Covid-19 Pandemic Drives U.S. Population Growth to Record Low


America’s population grew 0.1% this year, the lowest rate on record, according to Census Bureau figures released Tuesday that show how the pandemic is changing the country’s demographic contours.

The U.S. added just 393,000 people in the year that ended July 1 for a total population of 331.9 million. That included 148,000 more births than deaths, a surplus that has long supplied much of the nation’s growth. The other component—which measures movement to and from abroad—grew by 245,000. It was the first year in which growth from births exceeding deaths fell below net arrivals from abroad, according to the bureau.


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The new estimates offer a summary of the pandemic’s fallout after its first year. Population growth had been slowing before the pandemic, but it had averaged more than 2 million a year over the last decade. As recently as 2016, the country grew by 2.3 million people.

Birthrates have fallen steadily since the 2007-09 recession. Death rates had edged up, especially in states hit hardest by the opioid epidemic. And immigration dropped in recent years under policies set by the Trump administration.

Seventeen states lost population, led by New York (-1.6%), Illinois (-0.9%) and Hawaii (-0.7%). California, which recorded only its second decrease ever after logging its first last year, also dropped by 0.7%. The District of Columbia’s population dropped 2.9%.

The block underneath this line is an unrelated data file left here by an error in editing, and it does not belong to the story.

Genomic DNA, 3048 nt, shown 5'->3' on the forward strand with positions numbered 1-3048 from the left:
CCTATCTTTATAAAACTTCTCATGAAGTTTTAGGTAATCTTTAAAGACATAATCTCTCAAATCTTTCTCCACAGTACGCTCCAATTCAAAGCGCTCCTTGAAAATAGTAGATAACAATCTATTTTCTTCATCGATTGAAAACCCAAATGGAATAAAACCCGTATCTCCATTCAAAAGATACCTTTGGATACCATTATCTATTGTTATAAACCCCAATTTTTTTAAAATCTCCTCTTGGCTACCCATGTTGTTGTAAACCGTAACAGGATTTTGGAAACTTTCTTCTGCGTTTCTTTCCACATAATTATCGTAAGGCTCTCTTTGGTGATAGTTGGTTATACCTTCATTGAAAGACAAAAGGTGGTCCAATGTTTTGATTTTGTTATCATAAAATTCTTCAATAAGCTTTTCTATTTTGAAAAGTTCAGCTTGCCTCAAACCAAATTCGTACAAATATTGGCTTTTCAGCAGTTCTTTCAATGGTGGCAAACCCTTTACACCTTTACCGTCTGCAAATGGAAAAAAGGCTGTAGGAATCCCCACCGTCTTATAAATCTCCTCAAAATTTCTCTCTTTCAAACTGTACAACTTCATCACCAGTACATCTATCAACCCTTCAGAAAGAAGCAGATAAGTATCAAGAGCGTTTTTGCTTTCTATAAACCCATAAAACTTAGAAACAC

More broadly, the Midwest lost 0.1% and the Northeast lost 0.6%. The West was essentially flat, while the South gained 0.6%. Texas, the largest Southern state, gained 1.1%. States that grew the most included Idaho (2.9%), Utah (1.7%) and Montana (1.7%). Florida, Texas, and Arizona saw the largest gains from domestic moves as the pandemic prompted more people to uproot for warmer areas with low taxes.

Net international migration to the U.S. remains relatively low despite a record number of attempts to cross the southern border illegally. This year’s figure was just over half the size of the prior year’s total, when net new residents from abroad totaled 477,000. As recently as 2016, that figure was more than 1 million a year. The figures also include Americans moving to and from the U.S.

The Omicron variant caused more than 70% of new coronavirus cases in the U.S. registered the week ending Dec. 18, according to the Centers for Disease Control and Prevention. The surge comes as the holidays approach and some people reconsider travel plans. Photo: Jeenah Moon/Bloomberg

Most of those trying to cross the border illegally are being sent back, while the pandemic has slowed legal immigration channels, with visa processing at about half normal levels and the refugee-admissions program at a standstill. Census figures include people residing in the U.S. illegally, though their exact numbers can be difficult to pin down.

The estimates themselves also were affected by the pandemic, which has delayed detailed 2020 census data on which the estimates would normally be based. Instead, the bureau used limited 2020 census totals and other sources, such as birth and death certificates. The bureau is required to publish the estimates each year to help state and local governments in budgeting and distributing aid. The estimates also underpin disease and death rates.

Despite the nation’s slowing growth, projections by the Census Bureau and the United Nations show it is expected to continue growing at least through the middle of the century. By comparison, the populations of Japan and many European countries have begun to shrink, including those of Germany, Poland, Portugal and Russia. China’s population is expected to peak before 2030.

Write to Paul Overberg at

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